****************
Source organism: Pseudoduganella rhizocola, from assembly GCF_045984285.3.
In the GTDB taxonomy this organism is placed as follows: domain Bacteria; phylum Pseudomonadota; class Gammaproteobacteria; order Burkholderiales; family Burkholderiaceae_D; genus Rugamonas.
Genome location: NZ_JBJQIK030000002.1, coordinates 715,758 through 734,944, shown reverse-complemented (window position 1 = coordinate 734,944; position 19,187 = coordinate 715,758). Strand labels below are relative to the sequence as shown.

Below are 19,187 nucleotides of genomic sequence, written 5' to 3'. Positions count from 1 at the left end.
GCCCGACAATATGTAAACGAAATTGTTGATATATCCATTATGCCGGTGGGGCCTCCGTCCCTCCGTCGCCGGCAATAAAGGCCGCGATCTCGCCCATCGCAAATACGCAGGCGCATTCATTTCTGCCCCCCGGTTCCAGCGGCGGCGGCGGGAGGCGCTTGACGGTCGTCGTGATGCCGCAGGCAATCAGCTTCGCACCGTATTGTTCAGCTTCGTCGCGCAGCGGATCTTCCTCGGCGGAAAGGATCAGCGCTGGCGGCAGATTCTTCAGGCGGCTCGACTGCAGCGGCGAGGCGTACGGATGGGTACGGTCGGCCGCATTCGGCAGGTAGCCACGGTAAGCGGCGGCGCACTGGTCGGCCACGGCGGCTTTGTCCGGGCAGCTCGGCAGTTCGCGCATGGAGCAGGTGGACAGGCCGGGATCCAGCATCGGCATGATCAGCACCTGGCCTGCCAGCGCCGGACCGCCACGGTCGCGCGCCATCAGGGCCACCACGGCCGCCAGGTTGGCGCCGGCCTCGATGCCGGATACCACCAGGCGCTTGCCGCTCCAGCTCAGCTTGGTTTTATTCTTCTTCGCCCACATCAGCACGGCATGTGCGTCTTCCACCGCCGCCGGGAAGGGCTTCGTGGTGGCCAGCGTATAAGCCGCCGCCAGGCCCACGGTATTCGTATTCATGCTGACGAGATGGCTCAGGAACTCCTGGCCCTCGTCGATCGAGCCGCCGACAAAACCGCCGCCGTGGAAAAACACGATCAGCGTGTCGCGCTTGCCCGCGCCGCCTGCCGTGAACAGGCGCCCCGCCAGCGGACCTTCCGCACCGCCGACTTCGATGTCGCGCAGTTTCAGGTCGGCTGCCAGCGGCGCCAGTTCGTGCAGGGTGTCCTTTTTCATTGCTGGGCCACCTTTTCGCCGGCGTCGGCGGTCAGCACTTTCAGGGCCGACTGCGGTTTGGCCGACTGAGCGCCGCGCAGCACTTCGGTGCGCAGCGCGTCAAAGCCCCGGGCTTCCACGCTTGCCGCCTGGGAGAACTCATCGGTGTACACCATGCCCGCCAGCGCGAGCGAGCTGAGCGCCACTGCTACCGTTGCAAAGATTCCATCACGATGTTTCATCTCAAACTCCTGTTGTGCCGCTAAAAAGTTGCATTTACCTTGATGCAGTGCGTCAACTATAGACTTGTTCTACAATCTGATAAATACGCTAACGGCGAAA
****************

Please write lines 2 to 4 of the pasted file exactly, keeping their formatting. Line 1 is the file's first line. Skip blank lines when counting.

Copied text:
In the GTDB taxonomy this organism is placed as follows: domain Bacteria; phylum Pseudomonadota; class Gammaproteobacteria; order Burkholderiales; family Burkholderiaceae_D; genus Rugamonas.
Genome location: NZ_JBJQIK030000002.1, coordinates 715,758 through 734,944, shown reverse-complemented (window position 1 = coordinate 734,944; position 19,187 = coordinate 715,758). Strand labels below are relative to the sequence as shown.

Below are 19,187 nucleotides of genomic sequence, written 5' to 3'. Positions count from 1 at the left end.